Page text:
I’ve only recently begun to realize that I have had a love of science fiction, fantasy and adventure since my childhood. My favorite films (besides Star Wars) were films like The Explorers and The Neverending Story. I have gotten into television version of The Walking Dead but have never seen the graphic novels. I still look forward to summer blockbusters like The Lord of the Rings trilogy and The Hobbit and have even gotten into shows like Game of Thrones but have to reconcile the fact that I am not familiar with the source material. According to many, this would make me less of a “nerd” because a true nerd would know Tolkien and Martin inside and out.
Despite my love for these things, I cannot lay claim to them because they are simply not in the budget. I now live right now the street from a comic book store, but that little extra is not feasible at the time, especially since many books and graphic novels are serialized, so I would want to continue exploring my favorites. I have been a book lover all my life, but I do not read them at the rate I would like these days because work is necessary and unfortunately, I do not have the type of job that would allow me to relax after a day of work and indulge in my passions (including writing) each and every day.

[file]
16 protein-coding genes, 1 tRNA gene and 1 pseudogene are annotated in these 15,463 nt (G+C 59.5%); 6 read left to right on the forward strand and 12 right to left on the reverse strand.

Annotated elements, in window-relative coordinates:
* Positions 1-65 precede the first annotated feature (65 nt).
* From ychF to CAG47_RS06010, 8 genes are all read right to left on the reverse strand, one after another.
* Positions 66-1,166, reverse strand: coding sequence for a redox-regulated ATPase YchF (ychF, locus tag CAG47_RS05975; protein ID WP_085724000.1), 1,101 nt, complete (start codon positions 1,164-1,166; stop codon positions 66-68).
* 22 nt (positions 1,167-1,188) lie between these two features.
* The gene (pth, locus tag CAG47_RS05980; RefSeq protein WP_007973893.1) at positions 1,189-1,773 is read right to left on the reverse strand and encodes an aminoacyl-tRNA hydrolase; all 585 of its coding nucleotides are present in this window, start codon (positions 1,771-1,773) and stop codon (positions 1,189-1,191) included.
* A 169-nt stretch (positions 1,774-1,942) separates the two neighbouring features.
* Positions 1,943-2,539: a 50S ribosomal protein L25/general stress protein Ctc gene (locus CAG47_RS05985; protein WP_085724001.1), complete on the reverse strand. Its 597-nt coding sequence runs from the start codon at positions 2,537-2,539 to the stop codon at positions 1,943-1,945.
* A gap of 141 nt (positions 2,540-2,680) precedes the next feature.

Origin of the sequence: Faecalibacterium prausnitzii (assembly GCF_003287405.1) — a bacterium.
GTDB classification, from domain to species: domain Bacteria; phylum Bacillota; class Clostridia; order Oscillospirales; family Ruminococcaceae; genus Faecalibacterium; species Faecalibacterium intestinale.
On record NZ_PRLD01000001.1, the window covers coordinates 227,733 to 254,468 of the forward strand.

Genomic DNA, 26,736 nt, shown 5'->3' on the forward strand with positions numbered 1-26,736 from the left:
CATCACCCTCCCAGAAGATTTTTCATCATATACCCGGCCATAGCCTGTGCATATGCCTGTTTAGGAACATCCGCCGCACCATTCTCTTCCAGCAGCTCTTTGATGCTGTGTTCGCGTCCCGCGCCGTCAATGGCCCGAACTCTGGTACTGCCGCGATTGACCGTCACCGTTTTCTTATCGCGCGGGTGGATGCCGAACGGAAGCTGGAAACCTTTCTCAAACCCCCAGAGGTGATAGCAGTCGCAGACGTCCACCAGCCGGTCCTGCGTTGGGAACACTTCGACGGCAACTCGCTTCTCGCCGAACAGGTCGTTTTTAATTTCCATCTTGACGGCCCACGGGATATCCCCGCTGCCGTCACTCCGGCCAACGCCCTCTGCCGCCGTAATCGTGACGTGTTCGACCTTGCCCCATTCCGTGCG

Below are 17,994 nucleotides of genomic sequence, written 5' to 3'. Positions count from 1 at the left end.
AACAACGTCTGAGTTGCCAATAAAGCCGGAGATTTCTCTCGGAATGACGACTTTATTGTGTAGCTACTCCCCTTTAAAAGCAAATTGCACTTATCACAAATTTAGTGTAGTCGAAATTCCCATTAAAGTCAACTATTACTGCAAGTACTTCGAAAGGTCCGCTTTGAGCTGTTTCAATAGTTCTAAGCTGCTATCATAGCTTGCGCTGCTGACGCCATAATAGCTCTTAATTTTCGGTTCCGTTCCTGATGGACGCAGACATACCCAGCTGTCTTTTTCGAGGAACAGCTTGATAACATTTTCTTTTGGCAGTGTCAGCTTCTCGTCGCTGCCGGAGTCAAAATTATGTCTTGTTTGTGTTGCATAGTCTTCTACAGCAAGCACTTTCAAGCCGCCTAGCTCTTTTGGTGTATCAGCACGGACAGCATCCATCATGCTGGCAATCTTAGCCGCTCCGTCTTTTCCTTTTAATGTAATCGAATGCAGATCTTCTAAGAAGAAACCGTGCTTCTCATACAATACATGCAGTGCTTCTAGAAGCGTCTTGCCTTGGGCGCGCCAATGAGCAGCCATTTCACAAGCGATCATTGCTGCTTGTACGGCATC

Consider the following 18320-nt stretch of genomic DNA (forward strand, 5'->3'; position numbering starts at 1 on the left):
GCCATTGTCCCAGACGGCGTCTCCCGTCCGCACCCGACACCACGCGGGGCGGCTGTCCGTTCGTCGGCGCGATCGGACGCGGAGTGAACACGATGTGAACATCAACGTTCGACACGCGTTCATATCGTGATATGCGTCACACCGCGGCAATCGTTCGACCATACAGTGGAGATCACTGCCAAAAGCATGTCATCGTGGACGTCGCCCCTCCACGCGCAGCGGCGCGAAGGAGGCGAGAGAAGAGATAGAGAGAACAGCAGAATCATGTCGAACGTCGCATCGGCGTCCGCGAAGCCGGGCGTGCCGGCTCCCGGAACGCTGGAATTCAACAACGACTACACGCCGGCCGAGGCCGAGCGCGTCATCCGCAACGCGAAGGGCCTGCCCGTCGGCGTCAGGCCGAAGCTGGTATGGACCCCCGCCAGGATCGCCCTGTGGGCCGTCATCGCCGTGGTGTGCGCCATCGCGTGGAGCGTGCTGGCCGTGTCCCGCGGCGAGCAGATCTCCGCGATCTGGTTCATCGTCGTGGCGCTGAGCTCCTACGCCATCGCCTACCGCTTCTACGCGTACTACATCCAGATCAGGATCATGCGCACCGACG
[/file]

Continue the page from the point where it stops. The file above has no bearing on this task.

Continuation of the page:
What happens to those of us who have either been labeled by others as or as self-proclaimed nerds when nerdiness is not in the budget? In my case, I write my own stories and try to keep up even if I feel like an outsider looking in. I tell myself that sooner rather than later I will be able to indulge in my passions more often and live in my nerdiness the way I see fit. I also find lots of free stuff thanks to the Internet and in many cases discover some really cool writers and other artists who are still trying to make names for themselves. I tell myself that there is nothing wrong with me not knowing the more popular things because they come at a higher cost than I can pay right now.
Blackness is always doubted when it comes to nerdiness, but the intersection of class (and gender) also complicates this a bit more. I can understand how those of us who grew up struggling with nerd and/or geek identity being a bit protective about everyone now calling themselves nerds just because it is cool, but it is also important to remember that not everyone has the same opportunities to follow their passions and may not have knowledge as extensive in subjects in which they actually love just because it is unavailable. Not everyone can cosplay and not everyone will make it to Comic Con even once in their lives. This does not mean that they are any less of a nerd or geek than anyone else.
Part of the reason for my reclaiming the label geek is because I have been able to connect with other black nerds and geeks via social media. Even as I sit alone in my apartment, I am no longer as isolated as I once was. I still feel a bit the outsider looking in because I wait until second run films in order to see them, but I still enjoy discussions of films, books and other media. I may be a day late and a dollar short, but I have to make sure that does not make me doubt my identity in any way.